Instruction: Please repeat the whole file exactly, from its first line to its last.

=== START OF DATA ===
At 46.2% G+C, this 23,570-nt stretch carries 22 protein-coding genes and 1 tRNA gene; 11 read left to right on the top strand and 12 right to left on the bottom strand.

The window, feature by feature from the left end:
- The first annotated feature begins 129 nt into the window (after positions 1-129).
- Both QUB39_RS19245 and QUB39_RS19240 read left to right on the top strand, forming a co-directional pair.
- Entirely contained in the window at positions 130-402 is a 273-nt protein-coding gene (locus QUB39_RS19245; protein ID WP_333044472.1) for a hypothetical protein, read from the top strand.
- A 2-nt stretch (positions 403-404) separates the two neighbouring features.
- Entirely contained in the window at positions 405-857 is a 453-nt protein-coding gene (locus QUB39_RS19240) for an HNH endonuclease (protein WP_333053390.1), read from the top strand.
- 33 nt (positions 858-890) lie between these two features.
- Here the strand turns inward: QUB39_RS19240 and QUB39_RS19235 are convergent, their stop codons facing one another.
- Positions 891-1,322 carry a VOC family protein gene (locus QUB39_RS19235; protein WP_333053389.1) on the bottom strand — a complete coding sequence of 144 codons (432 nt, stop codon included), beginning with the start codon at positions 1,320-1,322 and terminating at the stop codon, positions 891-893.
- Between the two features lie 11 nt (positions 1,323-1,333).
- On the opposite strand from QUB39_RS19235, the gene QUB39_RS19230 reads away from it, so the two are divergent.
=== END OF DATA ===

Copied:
At 46.2% G+C, this 23,570-nt stretch carries 22 protein-coding genes and 1 tRNA gene; 11 read left to right on the top strand and 12 right to left on the bottom strand.

The window, feature by feature from the left end:
- The first annotated feature begins 129 nt into the window (after positions 1-129).
- Both QUB39_RS19245 and QUB39_RS19240 read left to right on the top strand, forming a co-directional pair.
- Entirely contained in the window at positions 130-402 is a 273-nt protein-coding gene (locus QUB39_RS19245; protein ID WP_333044472.1) for a hypothetical protein, read from the top strand.
- A 2-nt stretch (positions 403-404) separates the two neighbouring features.
- Entirely contained in the window at positions 405-857 is a 453-nt protein-coding gene (locus QUB39_RS19240) for an HNH endonuclease (protein WP_333053390.1), read from the top strand.
- 33 nt (positions 858-890) lie between these two features.
- Here the strand turns inward: QUB39_RS19240 and QUB39_RS19235 are convergent, their stop codons facing one another.
- Positions 891-1,322 carry a VOC family protein gene (locus QUB39_RS19235; protein WP_333053389.1) on the bottom strand — a complete coding sequence of 144 codons (432 nt, stop codon included), beginning with the start codon at positions 1,320-1,322 and terminating at the stop codon, positions 891-893.
- Between the two features lie 11 nt (positions 1,323-1,333).
- On the opposite strand from QUB39_RS19235, the gene QUB39_RS19230 reads away from it, so the two are divergent.